I discovered another level of freedom at age 10 when we spent a few years in a good-sized German city. My bouncing stride propelled me to destinations of my choosing under my own steam and on my own terms. The city was very safe back then—both day and night. I needed no car. I needed no parents. I felt powerful knowing I could walk out my front door and take myself anywhere in the world. My adventures were limited only by my porte-monnaie and my own daring. Would it surprise you to learn that a good number of adventures involved eggs, tomatoes, toilet paper and my buddy Michaela? I ran faster, thank God. I hear she is doing hard time.

In 10th grade, I discovered cross country and track. Talk about a rush! I became a competitive athlete, and these very legs secured me lifelong friends, a million road trips, and two bachelors degrees. Ask me about my bunions another day.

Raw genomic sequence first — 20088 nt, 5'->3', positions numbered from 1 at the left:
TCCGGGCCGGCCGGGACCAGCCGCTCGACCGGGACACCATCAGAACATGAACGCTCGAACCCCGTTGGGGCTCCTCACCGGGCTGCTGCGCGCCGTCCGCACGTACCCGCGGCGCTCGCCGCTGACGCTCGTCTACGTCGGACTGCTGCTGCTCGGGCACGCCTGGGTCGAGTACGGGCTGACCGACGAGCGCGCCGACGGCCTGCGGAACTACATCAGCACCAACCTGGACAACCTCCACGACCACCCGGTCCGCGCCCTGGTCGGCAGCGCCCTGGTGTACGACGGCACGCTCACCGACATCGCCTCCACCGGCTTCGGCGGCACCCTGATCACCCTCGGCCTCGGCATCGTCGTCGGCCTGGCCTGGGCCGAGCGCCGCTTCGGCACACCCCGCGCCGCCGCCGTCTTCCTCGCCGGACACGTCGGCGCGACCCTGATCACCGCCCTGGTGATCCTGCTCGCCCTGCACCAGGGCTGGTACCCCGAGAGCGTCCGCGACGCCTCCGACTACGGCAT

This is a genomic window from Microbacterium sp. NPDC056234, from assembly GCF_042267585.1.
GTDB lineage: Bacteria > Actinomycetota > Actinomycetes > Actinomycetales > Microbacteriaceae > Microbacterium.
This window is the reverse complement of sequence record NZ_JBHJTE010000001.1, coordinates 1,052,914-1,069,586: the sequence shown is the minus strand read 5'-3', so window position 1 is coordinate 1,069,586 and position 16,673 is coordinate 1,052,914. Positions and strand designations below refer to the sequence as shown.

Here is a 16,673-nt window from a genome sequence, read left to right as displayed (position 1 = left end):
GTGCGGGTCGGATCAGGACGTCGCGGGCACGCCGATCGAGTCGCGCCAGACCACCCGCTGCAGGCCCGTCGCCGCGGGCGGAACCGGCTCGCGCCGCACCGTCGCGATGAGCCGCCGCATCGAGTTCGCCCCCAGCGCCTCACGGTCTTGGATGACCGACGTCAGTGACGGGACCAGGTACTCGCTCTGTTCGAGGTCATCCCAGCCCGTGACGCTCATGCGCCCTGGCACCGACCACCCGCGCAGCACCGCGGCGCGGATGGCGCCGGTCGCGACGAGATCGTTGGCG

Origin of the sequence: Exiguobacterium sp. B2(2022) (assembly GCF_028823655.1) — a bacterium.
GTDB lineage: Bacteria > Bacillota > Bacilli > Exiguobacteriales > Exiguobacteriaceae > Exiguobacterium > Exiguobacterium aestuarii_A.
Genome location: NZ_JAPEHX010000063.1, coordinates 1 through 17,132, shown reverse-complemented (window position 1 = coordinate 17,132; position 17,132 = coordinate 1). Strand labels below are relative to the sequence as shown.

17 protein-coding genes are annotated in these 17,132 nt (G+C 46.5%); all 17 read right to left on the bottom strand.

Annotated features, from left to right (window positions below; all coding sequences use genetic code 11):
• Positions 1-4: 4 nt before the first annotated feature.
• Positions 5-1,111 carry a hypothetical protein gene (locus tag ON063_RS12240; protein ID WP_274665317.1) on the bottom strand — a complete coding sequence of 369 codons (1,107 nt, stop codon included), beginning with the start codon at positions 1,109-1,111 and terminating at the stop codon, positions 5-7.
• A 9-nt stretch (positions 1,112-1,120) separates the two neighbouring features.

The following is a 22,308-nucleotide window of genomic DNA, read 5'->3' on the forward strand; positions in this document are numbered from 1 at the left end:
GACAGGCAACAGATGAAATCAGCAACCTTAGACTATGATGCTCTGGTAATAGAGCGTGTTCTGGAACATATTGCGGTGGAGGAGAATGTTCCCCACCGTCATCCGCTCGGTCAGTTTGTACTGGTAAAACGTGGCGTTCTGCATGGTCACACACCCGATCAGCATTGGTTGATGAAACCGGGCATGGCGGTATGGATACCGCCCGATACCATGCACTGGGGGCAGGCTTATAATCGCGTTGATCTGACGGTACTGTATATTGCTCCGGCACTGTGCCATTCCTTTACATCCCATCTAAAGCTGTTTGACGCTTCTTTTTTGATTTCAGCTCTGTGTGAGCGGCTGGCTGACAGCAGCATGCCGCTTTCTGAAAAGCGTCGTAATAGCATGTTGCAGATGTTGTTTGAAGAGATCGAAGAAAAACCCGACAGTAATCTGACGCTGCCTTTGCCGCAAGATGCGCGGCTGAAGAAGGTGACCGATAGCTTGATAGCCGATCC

If my physical activity was consistent, so were its fruits. Ripe, firm fruits, I might be persuaded to add–if I weren’t so humble.

One aunt liked taking me out to shop for clothing because, she said, my booty was SO. DARN. CUTE. Back in the days when I lived close enough to walk to our annual Renaissance Fair, a fellow I met there—a friend of a friend–raved about my tights-clad legs. Even my best friend, an athlete herself, coined a phrase to describe my awesome bottom. Happily, the passage of time and the dawning of political correctness prevent me from disclosing it here. My sister Gwen was content to call it my “buttflower” but, hey, what are sisters for?